Is There Really Such Thing as Sports Fan Depression?

Being a sports fan can be thrilling and exciting. It’s always great to have something to look forward to every year and to many, it is the certain seasons of the sports that they follow. For football fans, it would be the NFL For soccer it could be the English Premier League or the FIFA World Cup. For basketball fans, it could be the NBA, and for cricket, it could be the Indian Premier League. 

Whatever sports season it is, fans will surely find the time to watch and support their favorites. Many see sports as a habit but there are fans who take their teams and favorite athletes seriously. It is to the point that it could actually be affecting their mental health.

If you’re a big sports fan yourself, have you ever experienced feeling extremely down after watching a match where your team loses? Well, you might have experienced sports fan depression. Many don’t even know what this is but according to experts, this is a real thing,

What is Sports Fan Depression?

Sports fan depression is sometimes associated with people who are new to online betting or sports betting, in general. It makes sense as sports betting has certain risks that could lead to depression but this having a sports-related depression in itself is different. 

Anthony Centore Ph.D., the founder and the CEO of Thriveworks has written about the first time he encountered a client with sports-related depression. He wrote, “The first time a client came into my office, explaining that he was feeling depressed after his favorite hockey team lost the championship game, I thought he was exaggerating—that, or just being sarcastic. But he was serious.

“And over the course of the hour, he explained his feelings of loss, despair, anger, irritability, and his inability to focus at work, which are all common symptoms of depression,” he added. He thought it was a rare and unusual case.

Later on, one of his colleagues who was also at the practice talked to him about how she was also feeling the same depression symptoms. To his surprise, the colleague was also talking about the same game. This is when it seems to have dawned on him that sports fan depression is real and he even said that some people could even be experiencing more pain.

There are already several studies that have shown sports fans suffering from physical and psychological consequences when their team loses. There are instances when such happenings would cause reckless driving, heart attacks, and even domestic violence.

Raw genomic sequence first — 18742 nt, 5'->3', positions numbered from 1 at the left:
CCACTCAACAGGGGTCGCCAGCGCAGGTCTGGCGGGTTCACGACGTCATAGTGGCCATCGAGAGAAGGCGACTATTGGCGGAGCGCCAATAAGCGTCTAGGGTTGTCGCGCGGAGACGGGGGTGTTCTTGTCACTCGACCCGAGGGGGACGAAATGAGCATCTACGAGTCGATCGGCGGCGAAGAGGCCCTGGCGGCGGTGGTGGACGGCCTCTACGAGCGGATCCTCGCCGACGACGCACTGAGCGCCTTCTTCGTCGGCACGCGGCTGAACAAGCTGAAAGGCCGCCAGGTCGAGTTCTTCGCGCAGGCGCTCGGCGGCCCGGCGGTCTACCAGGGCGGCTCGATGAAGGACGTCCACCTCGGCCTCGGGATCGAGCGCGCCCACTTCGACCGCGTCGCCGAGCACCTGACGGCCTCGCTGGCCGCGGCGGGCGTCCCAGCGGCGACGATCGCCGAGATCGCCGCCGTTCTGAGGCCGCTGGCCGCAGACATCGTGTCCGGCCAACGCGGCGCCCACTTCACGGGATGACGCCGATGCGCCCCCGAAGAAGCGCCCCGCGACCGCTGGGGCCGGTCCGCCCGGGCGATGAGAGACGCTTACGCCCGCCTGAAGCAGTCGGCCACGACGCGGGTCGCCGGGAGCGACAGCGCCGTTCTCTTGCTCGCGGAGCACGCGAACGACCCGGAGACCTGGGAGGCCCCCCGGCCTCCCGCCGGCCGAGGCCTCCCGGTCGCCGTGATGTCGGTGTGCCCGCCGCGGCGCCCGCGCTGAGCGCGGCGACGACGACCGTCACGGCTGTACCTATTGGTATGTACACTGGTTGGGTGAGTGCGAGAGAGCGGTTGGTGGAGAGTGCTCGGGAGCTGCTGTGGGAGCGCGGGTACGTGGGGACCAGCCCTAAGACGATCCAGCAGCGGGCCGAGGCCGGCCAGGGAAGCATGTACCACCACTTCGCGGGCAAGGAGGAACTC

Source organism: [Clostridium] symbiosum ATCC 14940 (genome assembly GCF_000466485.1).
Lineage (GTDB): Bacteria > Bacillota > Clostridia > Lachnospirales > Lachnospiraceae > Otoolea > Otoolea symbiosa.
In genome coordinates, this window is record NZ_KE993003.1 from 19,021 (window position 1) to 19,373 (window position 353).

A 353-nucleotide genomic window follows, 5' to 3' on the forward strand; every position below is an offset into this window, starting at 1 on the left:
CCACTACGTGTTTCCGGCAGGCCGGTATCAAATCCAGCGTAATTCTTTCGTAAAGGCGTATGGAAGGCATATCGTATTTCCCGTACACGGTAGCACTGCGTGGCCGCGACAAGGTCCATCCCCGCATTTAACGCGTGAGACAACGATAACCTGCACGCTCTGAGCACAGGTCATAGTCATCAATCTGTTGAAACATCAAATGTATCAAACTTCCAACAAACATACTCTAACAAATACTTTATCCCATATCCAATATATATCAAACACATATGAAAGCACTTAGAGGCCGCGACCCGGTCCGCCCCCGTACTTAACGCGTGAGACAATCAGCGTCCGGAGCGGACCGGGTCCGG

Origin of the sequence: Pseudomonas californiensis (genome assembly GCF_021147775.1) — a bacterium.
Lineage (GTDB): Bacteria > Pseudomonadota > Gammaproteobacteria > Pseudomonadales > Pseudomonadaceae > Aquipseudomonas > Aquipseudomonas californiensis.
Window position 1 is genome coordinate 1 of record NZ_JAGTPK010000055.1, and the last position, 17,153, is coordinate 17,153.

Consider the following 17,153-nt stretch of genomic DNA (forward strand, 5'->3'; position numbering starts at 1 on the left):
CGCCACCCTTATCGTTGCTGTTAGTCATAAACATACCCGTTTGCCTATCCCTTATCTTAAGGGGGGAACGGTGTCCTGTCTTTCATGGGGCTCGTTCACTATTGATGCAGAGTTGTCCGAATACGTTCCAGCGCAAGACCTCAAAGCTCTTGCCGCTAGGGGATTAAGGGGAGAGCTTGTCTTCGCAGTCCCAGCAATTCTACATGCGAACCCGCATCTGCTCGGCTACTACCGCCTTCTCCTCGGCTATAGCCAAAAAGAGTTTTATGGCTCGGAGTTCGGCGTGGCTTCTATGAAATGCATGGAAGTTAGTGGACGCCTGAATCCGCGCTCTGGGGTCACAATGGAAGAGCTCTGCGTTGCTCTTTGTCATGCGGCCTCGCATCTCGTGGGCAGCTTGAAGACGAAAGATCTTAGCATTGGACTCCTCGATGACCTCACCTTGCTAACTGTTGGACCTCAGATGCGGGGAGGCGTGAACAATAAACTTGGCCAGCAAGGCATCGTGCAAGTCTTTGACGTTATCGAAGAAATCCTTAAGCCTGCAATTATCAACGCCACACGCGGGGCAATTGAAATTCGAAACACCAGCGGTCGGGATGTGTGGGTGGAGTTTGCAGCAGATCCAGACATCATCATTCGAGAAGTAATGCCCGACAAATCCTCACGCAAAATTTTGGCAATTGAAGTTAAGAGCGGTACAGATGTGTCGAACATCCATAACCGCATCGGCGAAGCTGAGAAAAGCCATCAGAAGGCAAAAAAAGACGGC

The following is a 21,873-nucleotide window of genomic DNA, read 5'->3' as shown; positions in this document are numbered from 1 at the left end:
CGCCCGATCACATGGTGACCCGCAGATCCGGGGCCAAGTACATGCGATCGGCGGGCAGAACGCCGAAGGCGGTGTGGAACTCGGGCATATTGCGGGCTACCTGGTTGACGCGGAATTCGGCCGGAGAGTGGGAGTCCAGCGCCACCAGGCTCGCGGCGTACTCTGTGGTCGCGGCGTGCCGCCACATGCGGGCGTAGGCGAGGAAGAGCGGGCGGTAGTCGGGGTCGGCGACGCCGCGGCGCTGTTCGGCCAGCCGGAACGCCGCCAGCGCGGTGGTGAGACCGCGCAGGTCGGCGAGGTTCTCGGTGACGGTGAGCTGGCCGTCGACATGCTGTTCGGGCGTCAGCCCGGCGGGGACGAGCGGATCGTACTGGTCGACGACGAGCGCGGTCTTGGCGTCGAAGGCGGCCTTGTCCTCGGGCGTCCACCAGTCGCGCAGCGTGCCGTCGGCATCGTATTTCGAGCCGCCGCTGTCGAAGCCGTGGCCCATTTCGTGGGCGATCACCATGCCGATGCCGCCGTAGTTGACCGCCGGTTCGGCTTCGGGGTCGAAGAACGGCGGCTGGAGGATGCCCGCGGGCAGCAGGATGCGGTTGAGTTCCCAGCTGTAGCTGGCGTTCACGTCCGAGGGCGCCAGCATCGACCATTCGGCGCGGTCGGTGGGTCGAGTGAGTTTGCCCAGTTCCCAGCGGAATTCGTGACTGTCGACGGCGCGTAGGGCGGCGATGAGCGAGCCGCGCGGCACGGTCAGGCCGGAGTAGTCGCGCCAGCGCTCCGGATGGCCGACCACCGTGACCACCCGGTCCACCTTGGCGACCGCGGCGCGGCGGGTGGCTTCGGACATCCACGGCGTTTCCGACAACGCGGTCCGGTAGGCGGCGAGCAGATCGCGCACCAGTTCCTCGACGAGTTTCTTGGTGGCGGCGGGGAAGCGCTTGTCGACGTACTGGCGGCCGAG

There was a study made on the fans of a National Football League team that was published in the Journal of Psychological Science. In this study, the experts found that when the team lost, fans ate around 16 percent more saturated fat compared to what they would have on a usual day.

However, when the team won, the fans ate 9 percent less of saturated fat. According to the researchers involved in this study, People eat better when their football team wins and worse when it loses, especially if they lost unexpectedly, by a narrow margin, or against a team of equal strength.”

It’s Still Not All Bad

Even if sports-related depression could happen, sports is not all bad for many people. In fact, to some, watching or following sports is a great way for them to deal with a crisis. To some, it is even a great form of social activity.

UBC Public Scholar and Ph.D. psychology candidate Zarina Giannone spoke about how sports fandom could be beneficial. Giannone said, “Fandom helps people develop a social identity, by creating membership in a specific group that has personal and social significance. Valued by them but also by larger society.

“It allows them to hold a social role. When people select teams, it’s usually in groups that have the most potential to contribute to the identity they hold and other psychological constructs like self-esteem and confidence.”

In the book Soccernomics, authors Simon Kuper and Stefan Szymanski have taken a look at the suicide rates in 12 European nations during the years that their national teams played in major tournaments like the World Cup. They found that in ten of those countries, suicide declined for the entire year, even after the country’s national team has lost the tournament.

“Other than sports, only war and catastrophe can create this kind of national unity,” citing that after JFK’s assassination, not one suicide was reported in 29 different American cities, as well as the decline in Britain’s suicides after Princess Diana’s 1997 death,” they wrote on the book.

Giannone said that watching sports don’t necessarily reduce depression but it could help. Just take a look at how many people were still thinking about their favorite leagues despite a pandemic. Even if the world was dealing with a health crisis, many were hoping to still be able to watch their favorite teams and athletes play. 

This just shows how much sport could help uplift the spirits of many. T this is why even if sports-related depression is real, it’s still not all bad for the sports fans out there. 

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